Is the Economy Recession-Proof?


Fortune issue: February 21, 2000

First Principles

Is the Economy Recession-Proof?

By N. Gregory Mankiw

Break out the champagne. It's official: The current U.S. economic expansion, which began 107 months ago, is now the longest on record. This breaks the 106-month record set in December 1969, when the onset of a recession ended the economic boom of the 1960s. The official dates for the economy's peaks and troughs are set by the Business Cycle Dating Committee, a group of economics professors assembled by the National Bureau of Economic Research. One person who joined the group a few years ago told me it's the least demanding assignment he has ever had: The economy has been doing so well lately that the committee hasn't bothered to meet.

It hasn't always been so. According to the NBER's turning points, between 1854 and 1919 the average economic expansion lasted a mere 27 months. But after 1945 the average expansion rose to 50 months. (I omit the intervening years, when the Great Depression and World War II led to economic instability of a magnitude not seen before or since.)

Since 1982 the economy has been especially stable: The current record expansion comes on the heels of history's third-longest expansion, which lasted 92 months. Why are recessions less frequent now than they were a century ago? There are several reasons:

� DEPOSIT INSURANCE: If you have ever seen a banking panic, most likely it was in a movie, such as It's a Wonderful Life. In the 19th and early 20th centuries, banking panics caused frequent instability. Today, deposit insurance maintains public confidence in the banks, even in bad times. The policy has its costs--remember the savings and loan crisis of the 1980s--but it also has the benefit of eliminating one cause of recessions.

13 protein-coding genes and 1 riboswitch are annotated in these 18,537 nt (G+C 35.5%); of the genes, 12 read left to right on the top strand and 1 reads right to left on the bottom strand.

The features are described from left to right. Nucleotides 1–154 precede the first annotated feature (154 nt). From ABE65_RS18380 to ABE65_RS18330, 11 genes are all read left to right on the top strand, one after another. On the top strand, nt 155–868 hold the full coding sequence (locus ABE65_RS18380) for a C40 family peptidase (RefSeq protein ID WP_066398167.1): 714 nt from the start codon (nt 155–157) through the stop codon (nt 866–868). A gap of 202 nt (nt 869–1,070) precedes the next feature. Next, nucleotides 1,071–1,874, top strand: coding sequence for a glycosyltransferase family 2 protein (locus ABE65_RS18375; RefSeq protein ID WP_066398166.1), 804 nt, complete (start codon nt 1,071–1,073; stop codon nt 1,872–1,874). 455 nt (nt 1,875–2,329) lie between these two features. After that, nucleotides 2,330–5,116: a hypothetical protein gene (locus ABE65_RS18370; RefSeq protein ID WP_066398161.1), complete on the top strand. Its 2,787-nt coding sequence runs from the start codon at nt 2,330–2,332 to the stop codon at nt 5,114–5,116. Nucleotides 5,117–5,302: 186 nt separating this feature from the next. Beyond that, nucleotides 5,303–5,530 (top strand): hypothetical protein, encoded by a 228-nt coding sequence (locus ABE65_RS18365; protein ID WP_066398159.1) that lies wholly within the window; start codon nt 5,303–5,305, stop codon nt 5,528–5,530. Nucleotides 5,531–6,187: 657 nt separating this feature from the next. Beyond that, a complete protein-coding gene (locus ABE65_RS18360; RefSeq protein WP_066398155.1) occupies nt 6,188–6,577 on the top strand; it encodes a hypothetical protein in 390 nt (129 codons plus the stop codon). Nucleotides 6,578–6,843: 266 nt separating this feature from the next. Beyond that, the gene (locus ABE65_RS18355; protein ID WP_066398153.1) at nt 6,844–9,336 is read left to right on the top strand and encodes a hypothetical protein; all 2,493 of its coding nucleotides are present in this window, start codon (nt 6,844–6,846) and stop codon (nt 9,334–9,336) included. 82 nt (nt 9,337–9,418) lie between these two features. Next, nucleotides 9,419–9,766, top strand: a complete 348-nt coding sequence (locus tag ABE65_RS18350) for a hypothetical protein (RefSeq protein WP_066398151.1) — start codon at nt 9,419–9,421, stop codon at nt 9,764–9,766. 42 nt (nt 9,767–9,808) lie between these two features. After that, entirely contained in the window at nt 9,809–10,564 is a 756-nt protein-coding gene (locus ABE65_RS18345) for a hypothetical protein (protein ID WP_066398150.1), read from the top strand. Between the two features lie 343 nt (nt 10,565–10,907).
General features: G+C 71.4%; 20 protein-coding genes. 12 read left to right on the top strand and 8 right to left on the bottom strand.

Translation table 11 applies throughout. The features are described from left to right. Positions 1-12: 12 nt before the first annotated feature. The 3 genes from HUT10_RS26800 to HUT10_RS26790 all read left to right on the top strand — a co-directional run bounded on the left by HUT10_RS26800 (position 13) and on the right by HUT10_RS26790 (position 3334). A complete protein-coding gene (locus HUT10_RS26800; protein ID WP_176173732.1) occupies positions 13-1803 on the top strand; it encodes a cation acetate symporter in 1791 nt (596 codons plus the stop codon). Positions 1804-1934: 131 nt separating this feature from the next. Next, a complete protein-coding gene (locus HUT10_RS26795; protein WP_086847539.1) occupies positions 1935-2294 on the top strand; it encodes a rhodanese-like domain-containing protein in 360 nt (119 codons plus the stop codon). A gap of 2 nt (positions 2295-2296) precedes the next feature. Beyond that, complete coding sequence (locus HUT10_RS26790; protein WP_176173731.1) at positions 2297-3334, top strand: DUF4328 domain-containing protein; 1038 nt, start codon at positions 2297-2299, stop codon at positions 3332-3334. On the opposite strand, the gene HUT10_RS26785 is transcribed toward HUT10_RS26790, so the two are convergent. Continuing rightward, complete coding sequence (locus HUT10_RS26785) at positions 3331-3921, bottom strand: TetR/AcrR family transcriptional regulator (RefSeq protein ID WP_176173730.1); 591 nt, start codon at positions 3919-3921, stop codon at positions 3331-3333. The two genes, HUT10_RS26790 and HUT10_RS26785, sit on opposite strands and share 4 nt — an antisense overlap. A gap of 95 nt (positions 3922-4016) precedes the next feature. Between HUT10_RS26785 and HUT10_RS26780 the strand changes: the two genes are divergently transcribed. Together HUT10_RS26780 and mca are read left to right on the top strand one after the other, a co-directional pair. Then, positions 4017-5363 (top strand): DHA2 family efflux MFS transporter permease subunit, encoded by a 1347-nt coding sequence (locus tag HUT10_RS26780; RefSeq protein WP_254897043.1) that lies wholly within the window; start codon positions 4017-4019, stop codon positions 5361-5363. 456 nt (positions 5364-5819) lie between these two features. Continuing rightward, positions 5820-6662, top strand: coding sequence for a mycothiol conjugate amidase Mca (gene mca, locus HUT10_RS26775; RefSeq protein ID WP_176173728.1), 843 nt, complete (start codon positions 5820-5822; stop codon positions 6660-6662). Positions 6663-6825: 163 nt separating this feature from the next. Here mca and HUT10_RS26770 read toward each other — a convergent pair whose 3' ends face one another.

� AUTOMATIC STABILIZIERS: The U.S. government today is, as a percentage of GDP, about seven times its size at the turn of the last century. One byproduct of big government is economic stability. Whenever the economy slows, income taxes fall and spending on unemployment insurance and antipoverty programs rises--even without any deliberate policy change. This automatic fiscal stimulus mitigates the downturn.

� FED POLICY: Today, we look to Alan Greenspan to keep the economy on track. A century ago the economy was on a gold standard, and monetary policy as we know it did not exist. The Federal Reserve System wasn't even formed until 1914, and it wasn't until the 1950s that the Fed fully accepted its role as guardian of economic stability. Yet not until the 1980s, some argue, did the Fed figure out how best to fill that role.

Are these and the many other changes in the economy enough to make recessions a thing of the past? The question arises whenever the economy is doing well. During the last record-breaking expansion, a group of economists published a book called Is the Business Cycle Obsolete? (1969). The first chapter concluded; "It is important to remember that the economic system is dynamic and subject to almost continuous shock. Imperfect foresight and mistakes of judgment, the strains and stresses of the political process that so often lead to second-best solutions, and limited knowledge of the internal dynamics of the system suggest that even with the improvements in stabilization policy of the last six years, the United States has not seen its last recession." A prescient insight.

As the book was going to press, the Federal Reserve started worrying about inflation. It responded by raising interest rates to crack down on the overheated economy. The stock market lost a third of its value, and the boom promptly ended. Who said history doesn't repeat itself?


N. GREGORY MANKIW is an economics professor at Harvard and the author of Principles of Economics.